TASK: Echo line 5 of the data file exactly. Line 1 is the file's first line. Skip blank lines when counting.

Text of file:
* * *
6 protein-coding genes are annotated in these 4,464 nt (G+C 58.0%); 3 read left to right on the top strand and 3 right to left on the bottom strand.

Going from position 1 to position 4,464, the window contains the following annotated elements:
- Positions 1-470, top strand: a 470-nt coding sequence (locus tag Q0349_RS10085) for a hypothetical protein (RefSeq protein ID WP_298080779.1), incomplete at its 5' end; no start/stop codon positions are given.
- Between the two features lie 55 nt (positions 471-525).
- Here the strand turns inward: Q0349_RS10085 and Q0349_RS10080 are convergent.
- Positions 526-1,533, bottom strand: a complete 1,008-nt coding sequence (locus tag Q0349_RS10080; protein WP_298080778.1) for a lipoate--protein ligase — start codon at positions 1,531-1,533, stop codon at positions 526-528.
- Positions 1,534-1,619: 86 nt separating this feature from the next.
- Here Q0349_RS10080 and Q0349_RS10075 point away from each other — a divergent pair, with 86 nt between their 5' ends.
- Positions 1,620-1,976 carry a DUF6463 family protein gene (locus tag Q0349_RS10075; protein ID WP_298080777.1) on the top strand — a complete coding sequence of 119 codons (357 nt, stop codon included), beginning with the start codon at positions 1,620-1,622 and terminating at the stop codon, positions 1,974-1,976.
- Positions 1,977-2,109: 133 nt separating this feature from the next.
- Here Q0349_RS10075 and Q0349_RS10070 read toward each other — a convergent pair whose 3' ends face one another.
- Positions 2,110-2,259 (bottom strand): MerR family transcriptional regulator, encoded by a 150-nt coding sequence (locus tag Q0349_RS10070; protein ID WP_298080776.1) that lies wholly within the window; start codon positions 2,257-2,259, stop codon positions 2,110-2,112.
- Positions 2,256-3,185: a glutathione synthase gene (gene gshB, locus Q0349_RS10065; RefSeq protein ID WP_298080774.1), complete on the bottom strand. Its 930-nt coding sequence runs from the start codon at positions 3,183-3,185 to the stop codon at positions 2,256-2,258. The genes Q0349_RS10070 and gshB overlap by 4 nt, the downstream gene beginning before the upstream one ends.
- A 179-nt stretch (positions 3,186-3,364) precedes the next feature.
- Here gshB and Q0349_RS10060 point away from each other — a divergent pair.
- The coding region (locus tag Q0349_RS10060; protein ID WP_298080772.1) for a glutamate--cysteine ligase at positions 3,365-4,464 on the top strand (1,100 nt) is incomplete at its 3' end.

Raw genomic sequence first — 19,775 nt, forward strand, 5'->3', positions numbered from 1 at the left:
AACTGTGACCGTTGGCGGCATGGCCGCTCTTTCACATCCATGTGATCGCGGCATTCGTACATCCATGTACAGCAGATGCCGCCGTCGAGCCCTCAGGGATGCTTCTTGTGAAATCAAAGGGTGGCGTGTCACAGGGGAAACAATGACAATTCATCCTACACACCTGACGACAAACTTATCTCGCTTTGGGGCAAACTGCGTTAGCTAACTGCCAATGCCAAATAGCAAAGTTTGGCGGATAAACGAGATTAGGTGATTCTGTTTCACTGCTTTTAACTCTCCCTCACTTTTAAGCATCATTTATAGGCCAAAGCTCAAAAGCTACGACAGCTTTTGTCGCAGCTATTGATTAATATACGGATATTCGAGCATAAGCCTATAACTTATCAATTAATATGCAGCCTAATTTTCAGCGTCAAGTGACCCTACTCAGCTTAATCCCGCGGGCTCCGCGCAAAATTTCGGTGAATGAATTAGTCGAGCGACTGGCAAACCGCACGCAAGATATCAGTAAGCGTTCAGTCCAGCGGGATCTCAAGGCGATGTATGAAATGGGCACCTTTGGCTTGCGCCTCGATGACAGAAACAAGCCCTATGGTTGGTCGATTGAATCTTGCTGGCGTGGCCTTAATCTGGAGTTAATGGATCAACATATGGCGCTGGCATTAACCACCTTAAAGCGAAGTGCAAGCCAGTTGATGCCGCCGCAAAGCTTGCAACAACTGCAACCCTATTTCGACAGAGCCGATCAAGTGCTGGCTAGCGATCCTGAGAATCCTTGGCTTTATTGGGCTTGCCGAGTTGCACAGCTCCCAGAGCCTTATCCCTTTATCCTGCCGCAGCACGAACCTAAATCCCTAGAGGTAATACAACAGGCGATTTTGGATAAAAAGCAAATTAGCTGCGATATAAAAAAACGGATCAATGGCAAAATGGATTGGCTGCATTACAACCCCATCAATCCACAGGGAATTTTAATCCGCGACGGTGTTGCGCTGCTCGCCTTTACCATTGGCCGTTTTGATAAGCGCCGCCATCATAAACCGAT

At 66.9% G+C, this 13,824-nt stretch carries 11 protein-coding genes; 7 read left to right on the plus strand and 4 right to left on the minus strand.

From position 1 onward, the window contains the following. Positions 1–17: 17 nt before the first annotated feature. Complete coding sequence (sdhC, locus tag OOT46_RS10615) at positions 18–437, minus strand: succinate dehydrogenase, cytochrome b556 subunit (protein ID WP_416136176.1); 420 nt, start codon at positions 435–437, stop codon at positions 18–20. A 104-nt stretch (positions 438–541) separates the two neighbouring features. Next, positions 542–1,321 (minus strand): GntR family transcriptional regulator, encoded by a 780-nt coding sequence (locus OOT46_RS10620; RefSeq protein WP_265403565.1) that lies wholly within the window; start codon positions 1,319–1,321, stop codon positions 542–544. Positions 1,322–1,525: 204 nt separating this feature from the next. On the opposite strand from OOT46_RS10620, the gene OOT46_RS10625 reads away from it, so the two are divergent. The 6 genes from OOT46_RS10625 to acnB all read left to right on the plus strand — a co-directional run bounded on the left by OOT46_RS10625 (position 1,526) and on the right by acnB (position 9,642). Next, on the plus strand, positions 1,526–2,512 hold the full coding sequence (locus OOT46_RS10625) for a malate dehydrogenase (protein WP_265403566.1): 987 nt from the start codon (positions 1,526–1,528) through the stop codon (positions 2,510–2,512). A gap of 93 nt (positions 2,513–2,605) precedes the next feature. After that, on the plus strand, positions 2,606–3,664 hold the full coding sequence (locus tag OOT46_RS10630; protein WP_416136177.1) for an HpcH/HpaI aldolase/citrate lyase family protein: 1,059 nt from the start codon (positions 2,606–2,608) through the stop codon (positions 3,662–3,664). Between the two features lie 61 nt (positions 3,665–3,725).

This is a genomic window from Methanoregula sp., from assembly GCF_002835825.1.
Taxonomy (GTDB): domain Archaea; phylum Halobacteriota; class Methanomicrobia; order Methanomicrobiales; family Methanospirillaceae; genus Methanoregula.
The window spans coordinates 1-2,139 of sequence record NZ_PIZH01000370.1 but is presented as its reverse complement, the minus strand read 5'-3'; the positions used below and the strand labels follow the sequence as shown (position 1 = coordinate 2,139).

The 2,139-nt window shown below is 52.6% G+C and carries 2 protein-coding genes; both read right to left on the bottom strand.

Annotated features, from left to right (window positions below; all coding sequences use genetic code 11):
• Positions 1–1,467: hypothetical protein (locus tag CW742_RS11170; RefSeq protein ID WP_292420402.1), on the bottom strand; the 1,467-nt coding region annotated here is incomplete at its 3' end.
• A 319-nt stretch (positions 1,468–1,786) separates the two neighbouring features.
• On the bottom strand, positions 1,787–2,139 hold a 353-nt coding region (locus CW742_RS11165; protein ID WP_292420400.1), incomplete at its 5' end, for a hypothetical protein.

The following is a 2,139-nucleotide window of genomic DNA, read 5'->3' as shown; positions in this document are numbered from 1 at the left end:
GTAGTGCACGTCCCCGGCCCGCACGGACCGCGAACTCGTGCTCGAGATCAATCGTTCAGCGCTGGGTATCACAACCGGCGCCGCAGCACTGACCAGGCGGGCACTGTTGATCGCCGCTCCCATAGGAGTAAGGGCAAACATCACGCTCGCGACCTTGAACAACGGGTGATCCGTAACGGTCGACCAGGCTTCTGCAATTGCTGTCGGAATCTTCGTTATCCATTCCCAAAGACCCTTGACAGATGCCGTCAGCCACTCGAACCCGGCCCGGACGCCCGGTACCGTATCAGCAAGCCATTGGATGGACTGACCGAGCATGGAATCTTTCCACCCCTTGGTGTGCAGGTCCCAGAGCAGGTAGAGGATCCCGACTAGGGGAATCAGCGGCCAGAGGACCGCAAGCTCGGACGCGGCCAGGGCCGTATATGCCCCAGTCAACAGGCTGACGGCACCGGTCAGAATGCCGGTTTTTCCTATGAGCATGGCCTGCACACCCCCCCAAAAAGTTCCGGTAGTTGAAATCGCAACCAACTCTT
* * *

- Here the strand turns inward: Q0349_RS10085 and Q0349_RS10080 are convergent.